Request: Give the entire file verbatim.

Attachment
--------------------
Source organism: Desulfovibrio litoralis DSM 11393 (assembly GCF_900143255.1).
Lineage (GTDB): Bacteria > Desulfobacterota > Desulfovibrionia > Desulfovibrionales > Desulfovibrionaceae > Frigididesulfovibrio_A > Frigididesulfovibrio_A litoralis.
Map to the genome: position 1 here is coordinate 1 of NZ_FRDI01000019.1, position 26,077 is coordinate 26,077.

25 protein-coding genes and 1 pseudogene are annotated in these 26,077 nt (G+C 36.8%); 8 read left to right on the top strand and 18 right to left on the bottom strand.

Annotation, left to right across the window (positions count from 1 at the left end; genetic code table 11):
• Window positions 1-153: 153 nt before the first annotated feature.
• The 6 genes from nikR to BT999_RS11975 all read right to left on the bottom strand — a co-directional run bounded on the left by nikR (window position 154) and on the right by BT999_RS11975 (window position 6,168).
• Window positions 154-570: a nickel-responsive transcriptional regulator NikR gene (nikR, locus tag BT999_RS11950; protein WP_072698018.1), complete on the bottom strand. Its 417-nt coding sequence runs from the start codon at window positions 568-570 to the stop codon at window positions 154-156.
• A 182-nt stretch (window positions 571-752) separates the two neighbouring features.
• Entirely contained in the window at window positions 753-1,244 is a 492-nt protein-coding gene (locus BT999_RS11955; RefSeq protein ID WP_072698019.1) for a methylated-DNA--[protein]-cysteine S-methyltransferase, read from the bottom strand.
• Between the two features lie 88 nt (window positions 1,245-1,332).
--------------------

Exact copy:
Source organism: Desulfovibrio litoralis DSM 11393 (assembly GCF_900143255.1).
Lineage (GTDB): Bacteria > Desulfobacterota > Desulfovibrionia > Desulfovibrionales > Desulfovibrionaceae > Frigididesulfovibrio_A > Frigididesulfovibrio_A litoralis.
Map to the genome: position 1 here is coordinate 1 of NZ_FRDI01000019.1, position 26,077 is coordinate 26,077.

25 protein-coding genes and 1 pseudogene are annotated in these 26,077 nt (G+C 36.8%); 8 read left to right on the top strand and 18 right to left on the bottom strand.

Annotation, left to right across the window (positions count from 1 at the left end; genetic code table 11):
• Window positions 1-153: 153 nt before the first annotated feature.
• The 6 genes from nikR to BT999_RS11975 all read right to left on the bottom strand — a co-directional run bounded on the left by nikR (window position 154) and on the right by BT999_RS11975 (window position 6,168).
• Window positions 154-570: a nickel-responsive transcriptional regulator NikR gene (nikR, locus tag BT999_RS11950; protein WP_072698018.1), complete on the bottom strand. Its 417-nt coding sequence runs from the start codon at window positions 568-570 to the stop codon at window positions 154-156.
• A 182-nt stretch (window positions 571-752) separates the two neighbouring features.
• Entirely contained in the window at window positions 753-1,244 is a 492-nt protein-coding gene (locus BT999_RS11955; RefSeq protein ID WP_072698019.1) for a methylated-DNA--[protein]-cysteine S-methyltransferase, read from the bottom strand.
• Between the two features lie 88 nt (window positions 1,245-1,332).